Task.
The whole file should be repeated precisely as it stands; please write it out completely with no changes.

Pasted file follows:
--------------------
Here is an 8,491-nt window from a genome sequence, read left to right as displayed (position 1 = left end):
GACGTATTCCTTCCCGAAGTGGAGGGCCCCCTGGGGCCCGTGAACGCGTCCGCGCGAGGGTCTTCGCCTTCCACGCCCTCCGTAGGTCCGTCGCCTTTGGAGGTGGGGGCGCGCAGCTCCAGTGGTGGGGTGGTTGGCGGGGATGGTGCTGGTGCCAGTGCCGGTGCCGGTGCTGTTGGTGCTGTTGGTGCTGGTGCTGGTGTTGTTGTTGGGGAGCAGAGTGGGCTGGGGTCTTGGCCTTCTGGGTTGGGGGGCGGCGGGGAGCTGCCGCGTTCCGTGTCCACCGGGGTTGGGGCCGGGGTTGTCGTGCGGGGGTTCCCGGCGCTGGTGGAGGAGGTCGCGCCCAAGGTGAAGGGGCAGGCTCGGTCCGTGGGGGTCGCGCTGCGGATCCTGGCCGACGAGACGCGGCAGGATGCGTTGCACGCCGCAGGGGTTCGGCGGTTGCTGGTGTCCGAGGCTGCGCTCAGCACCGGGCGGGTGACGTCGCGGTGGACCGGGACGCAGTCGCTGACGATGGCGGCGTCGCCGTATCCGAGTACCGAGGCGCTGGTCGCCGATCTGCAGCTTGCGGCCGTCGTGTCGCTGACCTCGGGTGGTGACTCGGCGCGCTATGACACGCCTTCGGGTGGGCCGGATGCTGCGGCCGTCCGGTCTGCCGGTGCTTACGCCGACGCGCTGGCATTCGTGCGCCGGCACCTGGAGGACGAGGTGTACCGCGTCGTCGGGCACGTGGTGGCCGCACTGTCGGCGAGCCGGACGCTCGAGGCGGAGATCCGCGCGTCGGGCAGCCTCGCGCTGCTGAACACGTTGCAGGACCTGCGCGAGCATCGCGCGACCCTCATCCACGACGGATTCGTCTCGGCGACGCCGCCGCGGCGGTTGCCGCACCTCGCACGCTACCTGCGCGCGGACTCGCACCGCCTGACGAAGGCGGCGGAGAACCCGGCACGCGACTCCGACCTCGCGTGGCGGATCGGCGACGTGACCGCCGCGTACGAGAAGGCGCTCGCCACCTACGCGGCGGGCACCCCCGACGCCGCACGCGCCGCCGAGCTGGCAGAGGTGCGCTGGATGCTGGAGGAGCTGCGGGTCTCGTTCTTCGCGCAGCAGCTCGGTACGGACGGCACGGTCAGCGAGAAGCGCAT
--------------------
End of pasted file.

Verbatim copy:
Here is an 8,491-nt window from a genome sequence, read left to right as displayed (position 1 = left end):
GACGTATTCCTTCCCGAAGTGGAGGGCCCCCTGGGGCCCGTGAACGCGTCCGCGCGAGGGTCTTCGCCTTCCACGCCCTCCGTAGGTCCGTCGCCTTTGGAGGTGGGGGCGCGCAGCTCCAGTGGTGGGGTGGTTGGCGGGGATGGTGCTGGTGCCAGTGCCGGTGCCGGTGCTGTTGGTGCTGTTGGTGCTGGTGCTGGTGTTGTTGTTGGGGAGCAGAGTGGGCTGGGGTCTTGGCCTTCTGGGTTGGGGGGCGGCGGGGAGCTGCCGCGTTCCGTGTCCACCGGGGTTGGGGCCGGGGTTGTCGTGCGGGGGTTCCCGGCGCTGGTGGAGGAGGTCGCGCCCAAGGTGAAGGGGCAGGCTCGGTCCGTGGGGGTCGCGCTGCGGATCCTGGCCGACGAGACGCGGCAGGATGCGTTGCACGCCGCAGGGGTTCGGCGGTTGCTGGTGTCCGAGGCTGCGCTCAGCACCGGGCGGGTGACGTCGCGGTGGACCGGGACGCAGTCGCTGACGATGGCGGCGTCGCCGTATCCGAGTACCGAGGCGCTGGTCGCCGATCTGCAGCTTGCGGCCGTCGTGTCGCTGACCTCGGGTGGTGACTCGGCGCGCTATGACACGCCTTCGGGTGGGCCGGATGCTGCGGCCGTCCGGTCTGCCGGTGCTTACGCCGACGCGCTGGCATTCGTGCGCCGGCACCTGGAGGACGAGGTGTACCGCGTCGTCGGGCACGTGGTGGCCGCACTGTCGGCGAGCCGGACGCTCGAGGCGGAGATCCGCGCGTCGGGCAGCCTCGCGCTGCTGAACACGTTGCAGGACCTGCGCGAGCATCGCGCGACCCTCATCCACGACGGATTCGTCTCGGCGACGCCGCCGCGGCGGTTGCCGCACCTCGCACGCTACCTGCGCGCGGACTCGCACCGCCTGACGAAGGCGGCGGAGAACCCGGCACGCGACTCCGACCTCGCGTGGCGGATCGGCGACGTGACCGCCGCGTACGAGAAGGCGCTCGCCACCTACGCGGCGGGCACCCCCGACGCCGCACGCGCCGCCGAGCTGGCAGAGGTGCGCTGGATGCTGGAGGAGCTGCGGGTCTCGTTCTTCGCGCAGCAGCTCGGTACGGACGGCACGGTCAGCGAGAAGCGCAT